Ontario Health Minister Deb Matthews said it is "entirely unacceptable" that some team members and staff of the Toronto Maple Leafs and the Toronto Raptors received H1N1 shots at a time when the province faces a shortage of the vaccine.

Maple Leaf and Sports Entertainment, which owns both teams, said in a statement Wednesday that "certain players and staff" on the teams had received the shot, and denied its staff and players jumped the vaccination line.

Matthews said Thursday she is looking closely into why players and staff for the Raptors and the Leafs got the shots.

"I want you to know that this is entirely, entirely unacceptable," she said at Queen's Park on Thursday. "We are relying on our professionals to respect the priority list."

Issues with the manufacturer have led to a shortage of the vaccine, so Ontario has decreed only priority groups — those who are at a higher risk of developing complications from the virus than the general public — are currently eligible to receive shots.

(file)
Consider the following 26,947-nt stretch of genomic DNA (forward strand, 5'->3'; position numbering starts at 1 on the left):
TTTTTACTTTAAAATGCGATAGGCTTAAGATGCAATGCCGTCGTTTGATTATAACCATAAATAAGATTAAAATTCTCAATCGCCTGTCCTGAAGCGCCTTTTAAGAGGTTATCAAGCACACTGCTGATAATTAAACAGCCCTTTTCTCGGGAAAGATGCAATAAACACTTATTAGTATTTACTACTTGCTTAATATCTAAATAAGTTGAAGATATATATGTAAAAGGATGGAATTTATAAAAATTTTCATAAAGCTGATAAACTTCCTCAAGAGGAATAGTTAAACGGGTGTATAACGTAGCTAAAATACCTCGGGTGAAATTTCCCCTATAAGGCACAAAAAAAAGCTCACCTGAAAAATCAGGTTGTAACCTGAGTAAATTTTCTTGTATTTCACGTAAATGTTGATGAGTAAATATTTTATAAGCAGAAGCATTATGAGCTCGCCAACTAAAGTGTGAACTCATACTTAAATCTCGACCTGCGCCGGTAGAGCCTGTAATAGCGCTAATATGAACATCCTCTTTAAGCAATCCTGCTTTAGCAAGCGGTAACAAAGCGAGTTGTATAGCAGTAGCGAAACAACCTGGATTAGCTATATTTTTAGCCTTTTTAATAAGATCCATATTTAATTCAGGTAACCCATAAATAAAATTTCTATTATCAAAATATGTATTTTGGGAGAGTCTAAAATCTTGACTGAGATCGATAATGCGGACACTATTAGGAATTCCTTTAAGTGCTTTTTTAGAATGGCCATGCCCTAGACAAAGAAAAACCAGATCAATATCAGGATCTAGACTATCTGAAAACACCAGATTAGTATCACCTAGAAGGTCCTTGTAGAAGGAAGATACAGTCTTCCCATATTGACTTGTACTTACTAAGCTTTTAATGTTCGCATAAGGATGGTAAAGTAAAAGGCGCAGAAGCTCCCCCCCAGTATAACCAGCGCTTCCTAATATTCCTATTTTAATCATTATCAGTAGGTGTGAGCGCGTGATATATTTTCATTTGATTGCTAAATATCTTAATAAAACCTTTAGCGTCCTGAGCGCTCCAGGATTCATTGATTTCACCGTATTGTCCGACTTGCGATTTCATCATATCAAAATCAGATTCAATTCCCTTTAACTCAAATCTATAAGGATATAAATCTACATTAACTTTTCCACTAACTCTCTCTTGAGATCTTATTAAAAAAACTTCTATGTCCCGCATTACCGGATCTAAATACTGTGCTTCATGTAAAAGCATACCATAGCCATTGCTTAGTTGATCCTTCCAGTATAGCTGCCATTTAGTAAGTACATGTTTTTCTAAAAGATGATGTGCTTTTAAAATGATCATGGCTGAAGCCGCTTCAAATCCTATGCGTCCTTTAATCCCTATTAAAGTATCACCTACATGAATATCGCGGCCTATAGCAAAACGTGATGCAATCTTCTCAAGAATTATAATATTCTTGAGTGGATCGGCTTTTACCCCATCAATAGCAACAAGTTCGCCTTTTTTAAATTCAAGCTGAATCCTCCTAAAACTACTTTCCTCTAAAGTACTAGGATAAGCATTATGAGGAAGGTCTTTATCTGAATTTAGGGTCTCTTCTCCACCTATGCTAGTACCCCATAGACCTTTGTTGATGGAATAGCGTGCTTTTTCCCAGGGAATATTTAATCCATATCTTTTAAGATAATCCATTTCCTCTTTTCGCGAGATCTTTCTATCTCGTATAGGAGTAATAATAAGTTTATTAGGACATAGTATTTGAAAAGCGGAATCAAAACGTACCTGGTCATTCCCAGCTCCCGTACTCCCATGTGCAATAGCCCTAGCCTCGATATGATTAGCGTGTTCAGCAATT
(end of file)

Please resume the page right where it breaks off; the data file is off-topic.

Priority groups:

  • Pregnant women.
  • Children from six months to five years of age.
  • People who live with children under six months old.
  • People under 65 with underlying medical conditions.
  • Immune-compromised people and those caring for them.
  • People living in remote and isolated communities.

In the 10 days since the vaccine was first doled out, many people have had to contend with hours-long lineups.

"Similar to other physician offices, any vaccine supplies received were obtained through normal distribution and no preferential treatment was requested nor received," MLSE said in a statement.

MLSE would not say who got the shots and how, saying that information is "considered private and confidential."

It is also unclear if any of those vaccinated were members of the priority groups, or if they received the shots while travelling in the United States.

Matthews has conceded that hundreds, perhaps thousands of doses of the H1N1 shots had been shipped to private clinics in the province — doses that now cannot be tracked.

The MLSE controversy comes after a Alberta Health Services staff member was fired for approving vaccinations for some Calgary Flames players and their families last week at a time that many people in priority groups endured long lineups.

On Saturday, one day after the Flames were vaccinated, the province abruptly suspended its clinics because of a vaccine shortage.